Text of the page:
HELPING WILDLIFE – and yourself

85% of wildlife patients nationwide are injured or orphaned as the result of human or domestic pet interactions. These animals are not hurt by natural causes. We can help.

1st: Always be safe. Wear gloves or use a towel when capturing frightened animals. Rabies is always a possibility with mammals, other diseases and parasites can be present. The animal may try to bite. Be safe.

2nd: It is illegal for the public to keep any wild animal, so contact a game warden or wildlife rehabilitator for help.

3rd: While waiting to transport, keep the animal quiet in a closed box and do not give it food or water. The wrong food, or water given in the wrong way can kill the patient. Never let anyone handle the animal for fun or education, the stress caused by handling decreases the animal’s chances of survival, and increases your chance of being exposed to disease or bite.


The easiest way to tell if an animal needs help is to call a wildlife rehabilitator and describe your concerns. You can decide together if an animal needs capture and treatment. For example: The Downy Woodpecker seen below has adult feathers still in the shaft or pins, cannot stay warm on his own, and should be still in a nest. He also has a broken wing. He needs help. The Cedar Waxwing on the bottom has adult feathers, and a tail that is at least 1/4 inch long. He is a normal fledgling, supposed to be out of the nest, although not yet flying. He does not need help unless obviously hurt. Normal fledglings take several weeks out of the nest to fly well, to gain the muscle strength and feather length necessary. The parents feed their fledglings on the ground. If they are in direct danger from a car or cat, they may be put on a branch near where they were found and left. Each individual parent bird knows the call of its own offspring and will find it.

Raptor nestlings can end up on the ground when they still have downy feathers. The Great Horned Owl below on the Top, is on the ground, but he is dehydrated and ill making his eyes closed and his behavior weak. He needs help. The Owlet below on the bottom, is also on the ground, but he’s a normal ‘brancher’, still downy, not yet flying, but strong, eyes wide, beak snapping, and parents close by. He needs to be left alone. If he is in direct danger, he may be put on a low branch (with gloves) in the tree he is under, and left.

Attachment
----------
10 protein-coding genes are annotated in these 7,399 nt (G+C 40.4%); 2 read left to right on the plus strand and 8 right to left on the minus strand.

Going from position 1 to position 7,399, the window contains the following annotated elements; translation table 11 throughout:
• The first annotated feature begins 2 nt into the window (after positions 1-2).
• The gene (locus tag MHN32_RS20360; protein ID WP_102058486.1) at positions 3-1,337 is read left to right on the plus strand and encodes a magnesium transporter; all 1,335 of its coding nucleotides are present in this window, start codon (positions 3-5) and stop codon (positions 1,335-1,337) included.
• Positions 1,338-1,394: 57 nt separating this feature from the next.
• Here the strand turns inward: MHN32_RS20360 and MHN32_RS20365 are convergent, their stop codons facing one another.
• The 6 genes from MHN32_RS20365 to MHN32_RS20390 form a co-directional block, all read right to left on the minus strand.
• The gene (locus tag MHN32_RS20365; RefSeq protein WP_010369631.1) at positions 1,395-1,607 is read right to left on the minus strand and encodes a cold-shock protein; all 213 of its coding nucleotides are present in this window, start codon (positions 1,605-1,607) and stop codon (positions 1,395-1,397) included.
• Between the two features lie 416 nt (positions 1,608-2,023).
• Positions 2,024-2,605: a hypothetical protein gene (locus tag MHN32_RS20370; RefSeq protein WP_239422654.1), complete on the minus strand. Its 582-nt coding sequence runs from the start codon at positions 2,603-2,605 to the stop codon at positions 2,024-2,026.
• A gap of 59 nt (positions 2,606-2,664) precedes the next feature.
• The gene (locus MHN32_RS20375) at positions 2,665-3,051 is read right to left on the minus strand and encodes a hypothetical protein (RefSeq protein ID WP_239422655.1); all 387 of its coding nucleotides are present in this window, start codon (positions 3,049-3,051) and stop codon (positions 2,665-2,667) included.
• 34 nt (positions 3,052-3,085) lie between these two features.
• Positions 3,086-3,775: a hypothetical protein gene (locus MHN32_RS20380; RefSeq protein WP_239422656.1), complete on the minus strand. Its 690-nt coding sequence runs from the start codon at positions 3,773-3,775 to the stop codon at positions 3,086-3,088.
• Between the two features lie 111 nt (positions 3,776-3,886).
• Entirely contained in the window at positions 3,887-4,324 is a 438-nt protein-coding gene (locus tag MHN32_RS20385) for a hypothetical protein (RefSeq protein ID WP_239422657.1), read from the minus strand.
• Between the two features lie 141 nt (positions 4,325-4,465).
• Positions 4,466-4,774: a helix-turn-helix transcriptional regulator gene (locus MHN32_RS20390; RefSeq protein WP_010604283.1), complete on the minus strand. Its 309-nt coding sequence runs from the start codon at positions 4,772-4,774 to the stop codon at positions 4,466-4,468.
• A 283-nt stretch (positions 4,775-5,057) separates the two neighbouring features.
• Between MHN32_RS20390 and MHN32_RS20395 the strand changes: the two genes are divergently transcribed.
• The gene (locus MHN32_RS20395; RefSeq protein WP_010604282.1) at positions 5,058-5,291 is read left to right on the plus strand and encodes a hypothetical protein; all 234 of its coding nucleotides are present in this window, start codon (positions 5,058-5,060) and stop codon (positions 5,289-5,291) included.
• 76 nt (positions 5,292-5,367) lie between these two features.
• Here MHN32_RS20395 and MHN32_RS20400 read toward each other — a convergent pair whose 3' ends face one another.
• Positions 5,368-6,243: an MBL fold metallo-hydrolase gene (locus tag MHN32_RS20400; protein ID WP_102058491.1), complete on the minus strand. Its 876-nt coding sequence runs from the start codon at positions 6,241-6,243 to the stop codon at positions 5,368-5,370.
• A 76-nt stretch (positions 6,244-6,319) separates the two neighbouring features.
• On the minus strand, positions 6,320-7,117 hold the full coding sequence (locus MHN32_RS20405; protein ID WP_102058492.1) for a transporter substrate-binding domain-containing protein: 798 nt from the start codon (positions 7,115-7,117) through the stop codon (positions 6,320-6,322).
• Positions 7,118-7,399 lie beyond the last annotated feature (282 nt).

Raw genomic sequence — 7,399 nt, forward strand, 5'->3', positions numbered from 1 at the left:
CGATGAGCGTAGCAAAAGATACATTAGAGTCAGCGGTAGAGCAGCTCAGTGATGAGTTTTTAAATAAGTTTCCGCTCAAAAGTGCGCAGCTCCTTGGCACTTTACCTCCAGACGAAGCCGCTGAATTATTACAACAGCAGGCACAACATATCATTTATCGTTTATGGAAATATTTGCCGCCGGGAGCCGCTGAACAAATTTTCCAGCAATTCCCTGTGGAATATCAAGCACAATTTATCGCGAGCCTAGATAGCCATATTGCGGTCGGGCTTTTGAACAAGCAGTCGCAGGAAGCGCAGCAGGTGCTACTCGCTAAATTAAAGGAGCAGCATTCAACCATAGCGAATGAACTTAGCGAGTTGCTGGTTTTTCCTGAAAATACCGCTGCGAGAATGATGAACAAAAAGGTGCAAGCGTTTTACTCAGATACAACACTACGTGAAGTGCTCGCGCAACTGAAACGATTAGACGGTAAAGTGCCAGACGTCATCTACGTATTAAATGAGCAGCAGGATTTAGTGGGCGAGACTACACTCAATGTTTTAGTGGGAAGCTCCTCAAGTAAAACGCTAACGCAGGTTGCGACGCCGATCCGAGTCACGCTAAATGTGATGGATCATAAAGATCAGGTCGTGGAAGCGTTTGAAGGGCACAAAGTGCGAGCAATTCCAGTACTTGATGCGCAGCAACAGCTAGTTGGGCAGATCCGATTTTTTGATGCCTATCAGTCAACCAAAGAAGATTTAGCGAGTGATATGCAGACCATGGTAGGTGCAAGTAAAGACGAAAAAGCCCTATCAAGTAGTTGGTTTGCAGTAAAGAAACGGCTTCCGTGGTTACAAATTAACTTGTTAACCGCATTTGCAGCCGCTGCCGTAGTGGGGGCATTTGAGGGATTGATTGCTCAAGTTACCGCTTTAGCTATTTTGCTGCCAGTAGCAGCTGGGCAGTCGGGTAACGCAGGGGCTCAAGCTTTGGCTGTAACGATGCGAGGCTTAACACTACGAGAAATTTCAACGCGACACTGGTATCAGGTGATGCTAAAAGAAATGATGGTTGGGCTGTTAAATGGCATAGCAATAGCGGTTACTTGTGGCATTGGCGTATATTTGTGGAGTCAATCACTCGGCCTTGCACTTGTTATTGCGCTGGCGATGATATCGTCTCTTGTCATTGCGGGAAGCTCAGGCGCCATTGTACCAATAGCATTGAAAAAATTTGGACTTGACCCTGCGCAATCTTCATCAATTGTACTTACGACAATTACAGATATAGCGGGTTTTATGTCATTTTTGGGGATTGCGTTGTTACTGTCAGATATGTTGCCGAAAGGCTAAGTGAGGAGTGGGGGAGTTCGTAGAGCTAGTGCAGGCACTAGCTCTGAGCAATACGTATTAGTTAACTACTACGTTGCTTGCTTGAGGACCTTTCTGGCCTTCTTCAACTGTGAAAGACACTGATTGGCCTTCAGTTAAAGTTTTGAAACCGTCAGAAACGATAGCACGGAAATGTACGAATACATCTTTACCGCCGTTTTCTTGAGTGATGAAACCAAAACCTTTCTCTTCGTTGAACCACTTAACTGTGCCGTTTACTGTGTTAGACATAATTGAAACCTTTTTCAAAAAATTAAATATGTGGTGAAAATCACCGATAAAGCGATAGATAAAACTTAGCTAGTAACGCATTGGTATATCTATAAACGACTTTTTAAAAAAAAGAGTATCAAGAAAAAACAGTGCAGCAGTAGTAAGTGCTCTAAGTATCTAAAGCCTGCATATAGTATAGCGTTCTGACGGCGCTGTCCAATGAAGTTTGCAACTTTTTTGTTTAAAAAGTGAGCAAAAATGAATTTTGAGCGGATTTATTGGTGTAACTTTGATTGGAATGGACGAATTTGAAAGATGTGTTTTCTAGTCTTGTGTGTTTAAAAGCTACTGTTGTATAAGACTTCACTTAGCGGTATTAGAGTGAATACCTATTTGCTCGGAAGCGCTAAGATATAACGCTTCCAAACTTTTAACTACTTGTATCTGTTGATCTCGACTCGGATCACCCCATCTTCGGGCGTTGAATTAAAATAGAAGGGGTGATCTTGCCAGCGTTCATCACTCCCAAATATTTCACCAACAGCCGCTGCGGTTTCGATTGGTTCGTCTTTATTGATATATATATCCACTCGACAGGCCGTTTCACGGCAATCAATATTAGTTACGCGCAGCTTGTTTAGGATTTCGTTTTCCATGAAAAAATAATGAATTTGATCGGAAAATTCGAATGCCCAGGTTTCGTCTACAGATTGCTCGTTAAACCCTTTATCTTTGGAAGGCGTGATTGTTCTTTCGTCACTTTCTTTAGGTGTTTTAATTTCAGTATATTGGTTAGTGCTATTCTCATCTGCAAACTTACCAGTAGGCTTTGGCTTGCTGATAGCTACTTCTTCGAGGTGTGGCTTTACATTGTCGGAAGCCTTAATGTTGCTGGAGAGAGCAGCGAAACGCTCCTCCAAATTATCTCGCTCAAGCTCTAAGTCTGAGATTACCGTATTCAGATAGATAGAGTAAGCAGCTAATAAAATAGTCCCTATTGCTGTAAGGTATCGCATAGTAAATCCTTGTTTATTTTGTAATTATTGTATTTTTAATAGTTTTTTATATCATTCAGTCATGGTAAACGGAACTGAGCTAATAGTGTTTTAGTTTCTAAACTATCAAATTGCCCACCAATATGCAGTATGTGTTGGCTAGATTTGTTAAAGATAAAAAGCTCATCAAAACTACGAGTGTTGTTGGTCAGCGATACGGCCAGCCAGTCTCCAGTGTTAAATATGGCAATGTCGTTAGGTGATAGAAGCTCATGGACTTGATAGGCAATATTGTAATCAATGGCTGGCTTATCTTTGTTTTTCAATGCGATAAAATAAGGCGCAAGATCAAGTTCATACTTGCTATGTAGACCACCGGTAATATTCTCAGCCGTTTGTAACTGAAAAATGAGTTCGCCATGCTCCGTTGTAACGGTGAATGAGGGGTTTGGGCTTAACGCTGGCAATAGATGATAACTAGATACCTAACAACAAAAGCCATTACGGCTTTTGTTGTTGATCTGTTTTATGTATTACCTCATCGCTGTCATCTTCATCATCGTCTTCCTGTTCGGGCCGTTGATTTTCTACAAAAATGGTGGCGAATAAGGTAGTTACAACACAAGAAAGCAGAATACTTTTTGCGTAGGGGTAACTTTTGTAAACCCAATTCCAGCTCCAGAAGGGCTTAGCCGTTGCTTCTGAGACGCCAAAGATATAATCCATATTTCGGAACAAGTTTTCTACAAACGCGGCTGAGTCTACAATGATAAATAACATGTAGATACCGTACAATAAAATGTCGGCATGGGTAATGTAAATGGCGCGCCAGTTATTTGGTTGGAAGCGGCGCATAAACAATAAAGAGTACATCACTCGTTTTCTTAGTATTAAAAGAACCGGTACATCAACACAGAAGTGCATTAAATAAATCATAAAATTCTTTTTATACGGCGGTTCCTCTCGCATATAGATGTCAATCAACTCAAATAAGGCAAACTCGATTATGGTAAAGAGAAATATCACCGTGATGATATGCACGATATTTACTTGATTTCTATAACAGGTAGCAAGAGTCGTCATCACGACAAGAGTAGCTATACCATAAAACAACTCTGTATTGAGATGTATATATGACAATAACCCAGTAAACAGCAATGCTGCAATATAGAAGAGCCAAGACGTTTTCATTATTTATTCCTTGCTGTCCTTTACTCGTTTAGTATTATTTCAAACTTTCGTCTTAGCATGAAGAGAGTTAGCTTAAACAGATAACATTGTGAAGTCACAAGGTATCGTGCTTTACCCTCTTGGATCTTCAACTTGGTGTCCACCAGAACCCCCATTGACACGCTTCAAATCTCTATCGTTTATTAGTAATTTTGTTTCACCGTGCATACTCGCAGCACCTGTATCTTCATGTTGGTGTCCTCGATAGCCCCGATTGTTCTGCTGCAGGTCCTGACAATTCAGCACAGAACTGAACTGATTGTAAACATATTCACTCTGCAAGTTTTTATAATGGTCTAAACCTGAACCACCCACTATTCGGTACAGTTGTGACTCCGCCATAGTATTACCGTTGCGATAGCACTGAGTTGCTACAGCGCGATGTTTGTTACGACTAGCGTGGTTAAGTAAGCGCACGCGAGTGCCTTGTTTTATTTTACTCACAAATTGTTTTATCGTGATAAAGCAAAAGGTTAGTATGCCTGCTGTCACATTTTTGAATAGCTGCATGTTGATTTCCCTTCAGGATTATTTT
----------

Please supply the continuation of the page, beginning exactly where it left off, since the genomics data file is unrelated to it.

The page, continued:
Babies can be re-united with their mothers under many circumstances. We can help. If a nest has blown down, or a nest tree cut down, an artificial nest can be made for baby birds. The suggestions given below are general and should be followed with the advice of a rehabilitator. Birds cannot smell, and want their babies back. They will not desert them if you handle them. Make an artificial nest from a plastic berry basket (so rain drains) dried grass (green grass chills). Make sure the babies are warm and vigorous. Do not feed them. Fasten the new nest to the same tree or next to it, away from direct sun and rain. Watch from a distance to make sure that the parents are caring for the young. Hole nesting species will need a nest box.

Sometimes one baby will fall. If you can’t reach the nest to put it back, some species will feed in two places, but some (like crows) will not. Check with a rehabilitator. Remember, if the baby has adult feathers and a tail at least 1/4 of an inch long, it is meant to be out of the nest and should not be put back into it.

Mammal mothers can smell your scent on their babies. Most mammal mothers do not care and just want their babies back. If you warm the babies (a soda bottle filled with warm water and wrapped in a towel works well), do not feed them, and put them in an open container near the site where they were, the mother should come and retrieve them, moving them to a new nest. Check after a few hours to make sure that they have been moved. If the species is nocturnal, keep the babies warm for the day, and put them out at dusk. These are general instructions and you should form a plan with the advice of a rehabilitator. Below we are re-uniting a squirrel litter whose nest tree was cut down.







The natural history of the species is always vital. Many mammal mothers stay away from their babies for their safety, unless they are nursing, and watch unseen at a distance. These babies look alone, but they are not. This is especially true of fawns and rabbits. Newborn fawns and Snowshoe Hares lie very still for protection, and their mothers only nurse them at night. Never pick up these babies without consulting a rehabilitator first.